The Sierra Club and Environment New Jersey are suing the Pinelands Commission on their approval of a 22-mile gas pipeline in the Pinelands. The South Jersey Gas pipeline will destroy environmentally sensitive land, threaten our water supply, and keep a polluting power plant outside of the Pinelands open. The suit argues the Pinelands Commission violated the Comprehensive Management Plan and the Pinelands Protection Act by approving this pipeline, especially since they did not follow proper procedure to approve the pipeline.
Today, President Trump will sign an executive order rolling back climate progress, which was strongly denounced by environmental advocates. The executive order instructs the U.S. Environmental Protection Agency to rewrite the Clean Power Plan, the single largest step the U.S. has taken to limit climate change. The order also lifts the moratorium on federal coal leasing and limits on methane from fracking operations. The administration also initiated a process to reconsider the Social Cost of Carbon and the National Environmental Policy Act guidance on climate pollution.
Citing growing evidence of pervasive lead contamination in the state’s drinking water, legislators and advocates joined together to release a report by Environment New Jersey Research & Policy Center documenting lead’s health impacts and calling for action for both testing and remediating lead from our drinking water and homes. The report documented the pro-active responses from other states for both testing and remediation to remove lead as a threat from drinking water, especially in the school environment.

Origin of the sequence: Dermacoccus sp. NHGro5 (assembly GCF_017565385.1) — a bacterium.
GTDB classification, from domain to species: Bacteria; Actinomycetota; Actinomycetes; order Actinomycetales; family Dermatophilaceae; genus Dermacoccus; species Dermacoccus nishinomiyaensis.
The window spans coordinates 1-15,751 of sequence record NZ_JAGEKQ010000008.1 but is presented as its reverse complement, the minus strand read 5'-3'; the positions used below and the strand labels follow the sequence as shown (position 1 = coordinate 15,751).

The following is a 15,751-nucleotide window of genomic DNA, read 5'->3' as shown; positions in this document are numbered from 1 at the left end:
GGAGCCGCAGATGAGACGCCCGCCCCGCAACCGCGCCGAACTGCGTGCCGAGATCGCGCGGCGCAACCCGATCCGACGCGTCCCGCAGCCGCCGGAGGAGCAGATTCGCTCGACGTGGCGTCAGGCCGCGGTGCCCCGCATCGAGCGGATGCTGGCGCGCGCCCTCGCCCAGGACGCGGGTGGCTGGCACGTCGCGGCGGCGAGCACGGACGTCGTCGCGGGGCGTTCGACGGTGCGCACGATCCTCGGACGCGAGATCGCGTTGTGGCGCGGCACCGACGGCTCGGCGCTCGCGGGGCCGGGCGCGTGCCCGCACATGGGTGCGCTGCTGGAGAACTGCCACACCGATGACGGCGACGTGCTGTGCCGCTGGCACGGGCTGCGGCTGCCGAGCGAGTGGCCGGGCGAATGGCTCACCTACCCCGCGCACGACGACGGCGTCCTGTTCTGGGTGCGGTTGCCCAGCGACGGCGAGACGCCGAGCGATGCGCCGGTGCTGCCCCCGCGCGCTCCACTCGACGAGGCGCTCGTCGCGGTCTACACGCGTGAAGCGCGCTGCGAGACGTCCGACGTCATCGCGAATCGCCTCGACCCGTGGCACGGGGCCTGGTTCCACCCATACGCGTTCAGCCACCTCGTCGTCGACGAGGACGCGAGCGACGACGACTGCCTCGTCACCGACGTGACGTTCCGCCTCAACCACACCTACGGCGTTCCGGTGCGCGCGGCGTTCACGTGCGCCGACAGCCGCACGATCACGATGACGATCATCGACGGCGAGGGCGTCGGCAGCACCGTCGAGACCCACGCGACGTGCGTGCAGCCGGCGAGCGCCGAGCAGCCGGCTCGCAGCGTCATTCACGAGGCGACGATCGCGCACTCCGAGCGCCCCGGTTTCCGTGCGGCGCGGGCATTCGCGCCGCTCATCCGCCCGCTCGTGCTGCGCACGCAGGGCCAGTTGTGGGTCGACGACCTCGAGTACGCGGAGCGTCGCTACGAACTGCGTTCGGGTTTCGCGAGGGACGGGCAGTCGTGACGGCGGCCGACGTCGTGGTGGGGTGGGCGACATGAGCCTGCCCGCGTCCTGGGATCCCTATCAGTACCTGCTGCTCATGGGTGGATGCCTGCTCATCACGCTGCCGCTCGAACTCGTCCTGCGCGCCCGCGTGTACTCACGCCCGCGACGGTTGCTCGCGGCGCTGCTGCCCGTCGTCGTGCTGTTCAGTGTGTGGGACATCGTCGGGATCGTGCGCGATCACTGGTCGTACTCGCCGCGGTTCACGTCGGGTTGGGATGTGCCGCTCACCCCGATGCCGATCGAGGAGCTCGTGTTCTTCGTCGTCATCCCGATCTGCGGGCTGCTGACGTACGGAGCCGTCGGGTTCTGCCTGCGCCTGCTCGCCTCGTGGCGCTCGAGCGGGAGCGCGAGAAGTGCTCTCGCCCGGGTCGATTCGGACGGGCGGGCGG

At a packed and contentious meeting at a Crowne Plaza hotel ballroom in Cherry Hill, the Pinelands Commission voted by a margin of 9-5, with one abstention, to approve the highly controversial South Jersey Gas pipeline, which will bisect the Pinelands Forest Area for 15 miles as part of an effort to repower the B.L. England peaker plant. The vote occurred without any public comment preceding the action, despite massive public protest.
In an historic moment for off-shore wind in the United States, the first offshore wind project in the country, Block Island Wind Farm, began producing clean, pollution-free power to Block Island, an island located 13 miles south of mainland Rhode Island. For over a decade, offshore wind has been taking off around the world while the United States industry lagged. The completion and operation of the Block Island Wind Farm signals a breakthrough for offshore wind and the beginning of a new clean energy chapter for America.